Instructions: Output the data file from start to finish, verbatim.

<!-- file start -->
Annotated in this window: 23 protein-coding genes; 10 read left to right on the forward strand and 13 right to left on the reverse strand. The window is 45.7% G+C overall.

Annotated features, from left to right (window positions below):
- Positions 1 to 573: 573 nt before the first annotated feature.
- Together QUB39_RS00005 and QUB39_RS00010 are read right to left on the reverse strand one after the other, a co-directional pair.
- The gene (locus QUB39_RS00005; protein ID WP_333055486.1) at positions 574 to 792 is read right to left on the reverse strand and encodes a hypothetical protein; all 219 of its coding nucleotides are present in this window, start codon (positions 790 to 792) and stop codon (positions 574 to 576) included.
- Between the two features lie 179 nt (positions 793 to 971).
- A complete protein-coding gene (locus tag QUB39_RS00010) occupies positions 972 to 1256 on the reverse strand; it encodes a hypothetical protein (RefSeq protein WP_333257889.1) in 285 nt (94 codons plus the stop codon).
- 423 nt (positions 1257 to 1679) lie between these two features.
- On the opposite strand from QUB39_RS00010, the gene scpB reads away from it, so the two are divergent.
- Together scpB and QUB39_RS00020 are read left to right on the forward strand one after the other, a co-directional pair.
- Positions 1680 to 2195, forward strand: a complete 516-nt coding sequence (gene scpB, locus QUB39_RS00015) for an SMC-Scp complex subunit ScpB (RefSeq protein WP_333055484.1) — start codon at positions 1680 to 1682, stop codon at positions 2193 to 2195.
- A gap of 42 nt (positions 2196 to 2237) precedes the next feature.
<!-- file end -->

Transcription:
Annotated in this window: 23 protein-coding genes; 10 read left to right on the forward strand and 13 right to left on the reverse strand. The window is 45.7% G+C overall.

Annotated features, from left to right (window positions below):
- Positions 1 to 573: 573 nt before the first annotated feature.
- Together QUB39_RS00005 and QUB39_RS00010 are read right to left on the reverse strand one after the other, a co-directional pair.
- The gene (locus QUB39_RS00005; protein ID WP_333055486.1) at positions 574 to 792 is read right to left on the reverse strand and encodes a hypothetical protein; all 219 of its coding nucleotides are present in this window, start codon (positions 790 to 792) and stop codon (positions 574 to 576) included.
- Between the two features lie 179 nt (positions 793 to 971).
- A complete protein-coding gene (locus tag QUB39_RS00010) occupies positions 972 to 1256 on the reverse strand; it encodes a hypothetical protein (RefSeq protein WP_333257889.1) in 285 nt (94 codons plus the stop codon).
- 423 nt (positions 1257 to 1679) lie between these two features.
- On the opposite strand from QUB39_RS00010, the gene scpB reads away from it, so the two are divergent.
- Together scpB and QUB39_RS00020 are read left to right on the forward strand one after the other, a co-directional pair.
- Positions 1680 to 2195, forward strand: a complete 516-nt coding sequence (gene scpB, locus QUB39_RS00015) for an SMC-Scp complex subunit ScpB (RefSeq protein WP_333055484.1) — start codon at positions 1680 to 1682, stop codon at positions 2193 to 2195.
- A gap of 42 nt (positions 2196 to 2237) precedes the next feature.